Let's test your knowledge: What are ketones?
- Large amounts of sugar in the urine
- Chemicals made when the body burns fat
- Large amounts of protein in the urine
- Small amounts of blood in the urine
As part of continuing education for our families, we developed a "ketone quiz." This quiz is the first of multiple "quizzes" that we will be giving our practice over the next few years to access our patient's knowledge about different diabetes related concepts. The quiz was given to all of our patients (type 1, type 2, etc.) who are seen in all of our locations. It was given to newly diagnosed patients who recently attended "Survival Skills" and "Concepts Class" as well as those with long-standing diabetes.
The results: The most popular answers were the following:
A. Large amounts of sugar in the urine (most popular) and
C. Large amounts of protein in the urine (second most popular).
More than 90 percent of our patients provided incorrect answers. It did not matter if their hb A1c was 6.5 or 10 percent, most patients (and family helpers) chose A. In fact, one of the more astounding findings was that children and adolescents with well-controlled diabetes knew less about ketone physiology because of the fact that they have never had them! People who have had episodes of ketosis were a bit more familiar with the ketone quiz due to real-life experience. What was the take home lesson? We learned that it was necessary to provide important information in a mini-refresher format! Adult learners tend to learn what they need to know now. If they are not confronted with an immediate problem, the information is less important and perhaps stored for future use and forgotten.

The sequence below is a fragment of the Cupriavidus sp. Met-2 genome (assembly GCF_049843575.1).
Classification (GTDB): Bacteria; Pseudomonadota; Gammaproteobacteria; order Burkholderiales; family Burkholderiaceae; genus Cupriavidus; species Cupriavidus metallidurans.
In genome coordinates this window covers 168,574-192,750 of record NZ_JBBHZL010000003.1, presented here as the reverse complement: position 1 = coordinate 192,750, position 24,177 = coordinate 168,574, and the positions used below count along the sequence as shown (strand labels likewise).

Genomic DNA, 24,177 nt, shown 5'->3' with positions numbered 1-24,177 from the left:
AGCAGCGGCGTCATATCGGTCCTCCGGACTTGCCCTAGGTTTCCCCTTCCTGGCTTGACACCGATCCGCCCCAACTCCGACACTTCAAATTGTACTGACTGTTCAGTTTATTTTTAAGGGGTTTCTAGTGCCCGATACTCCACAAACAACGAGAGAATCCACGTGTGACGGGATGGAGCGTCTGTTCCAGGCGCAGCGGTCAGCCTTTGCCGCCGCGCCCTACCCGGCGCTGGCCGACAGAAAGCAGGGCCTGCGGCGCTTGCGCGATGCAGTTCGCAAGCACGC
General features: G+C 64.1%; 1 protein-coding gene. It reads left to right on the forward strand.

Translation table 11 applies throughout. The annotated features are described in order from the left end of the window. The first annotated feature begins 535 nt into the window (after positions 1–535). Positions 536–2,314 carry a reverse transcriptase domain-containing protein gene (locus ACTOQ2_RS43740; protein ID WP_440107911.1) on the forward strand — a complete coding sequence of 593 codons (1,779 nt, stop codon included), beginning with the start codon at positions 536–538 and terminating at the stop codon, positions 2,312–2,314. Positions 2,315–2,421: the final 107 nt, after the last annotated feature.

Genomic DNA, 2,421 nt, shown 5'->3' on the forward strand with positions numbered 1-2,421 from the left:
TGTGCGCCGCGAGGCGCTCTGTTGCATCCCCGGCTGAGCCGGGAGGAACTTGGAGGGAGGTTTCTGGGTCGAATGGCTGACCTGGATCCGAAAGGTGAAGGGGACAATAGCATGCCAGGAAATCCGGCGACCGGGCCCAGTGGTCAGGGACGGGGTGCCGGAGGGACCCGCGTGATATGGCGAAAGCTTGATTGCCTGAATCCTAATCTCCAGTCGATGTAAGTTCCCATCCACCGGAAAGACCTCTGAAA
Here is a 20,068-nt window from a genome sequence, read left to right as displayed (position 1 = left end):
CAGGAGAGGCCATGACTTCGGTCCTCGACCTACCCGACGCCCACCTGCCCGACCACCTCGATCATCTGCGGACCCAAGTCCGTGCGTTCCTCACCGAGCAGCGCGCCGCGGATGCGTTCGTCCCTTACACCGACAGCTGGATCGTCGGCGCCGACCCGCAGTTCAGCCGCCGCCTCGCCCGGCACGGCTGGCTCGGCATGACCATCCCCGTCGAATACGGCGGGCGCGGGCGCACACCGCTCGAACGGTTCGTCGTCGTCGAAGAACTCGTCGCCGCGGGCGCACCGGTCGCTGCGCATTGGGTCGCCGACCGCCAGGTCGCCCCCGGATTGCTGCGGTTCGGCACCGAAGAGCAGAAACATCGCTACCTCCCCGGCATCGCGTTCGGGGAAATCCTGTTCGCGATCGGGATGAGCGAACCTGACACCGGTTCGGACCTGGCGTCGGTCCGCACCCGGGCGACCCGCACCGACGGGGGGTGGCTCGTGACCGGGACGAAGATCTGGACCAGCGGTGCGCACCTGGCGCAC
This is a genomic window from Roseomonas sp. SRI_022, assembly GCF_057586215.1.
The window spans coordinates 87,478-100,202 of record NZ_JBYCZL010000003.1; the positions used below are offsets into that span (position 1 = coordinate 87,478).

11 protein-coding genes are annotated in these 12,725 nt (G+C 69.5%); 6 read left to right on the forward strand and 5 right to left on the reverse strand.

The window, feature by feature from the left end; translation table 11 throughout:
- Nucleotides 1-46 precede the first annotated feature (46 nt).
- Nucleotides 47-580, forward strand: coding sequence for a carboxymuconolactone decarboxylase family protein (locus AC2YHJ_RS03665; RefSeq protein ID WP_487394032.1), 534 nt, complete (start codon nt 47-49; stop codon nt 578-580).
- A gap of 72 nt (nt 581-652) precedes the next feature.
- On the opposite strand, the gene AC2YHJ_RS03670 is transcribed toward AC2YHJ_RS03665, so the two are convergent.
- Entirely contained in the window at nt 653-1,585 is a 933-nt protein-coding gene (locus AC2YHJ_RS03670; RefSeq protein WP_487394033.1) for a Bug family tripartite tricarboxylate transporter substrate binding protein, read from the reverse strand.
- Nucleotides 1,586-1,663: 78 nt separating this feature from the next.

The correct answer... B: ketones are chemicals made when the body burns fat.
Let's review one of my favorite biochemistry pathways: aerobic metabolism (and more specifically glycolysis and the TCA cycle). For those who wonder why doctors choose their specific specialties... I have been entranced with this pathway since taking Advanced Biology in high school. In medical school biochemistry, we reviewed this important pathway and an endocrinologist said that this elegant pathway was blocked IF the insulin hormone was not available. WHAT? If insulin was not there to facilitate glucose into the cells, then this beautiful pathway with the circular TCA cycle and ATP production was non-functional? Yes, he replied. And thus began my interest in insulin-dependant diabetes.
If insulin is not available in suitable amounts, glucose cannot enter the cells and glycolysis is not available to provide energy through the usual pathway of glucose metabolism. Instead the pathway goes in the reverse direction and ketones are formed. Ketones are produced when fat is the substrate used for energy due to the lack of glucose in the cells. Fat is metabolized to fatty acids and triglycerides. The fatty acids are then metabolized and ketones develop.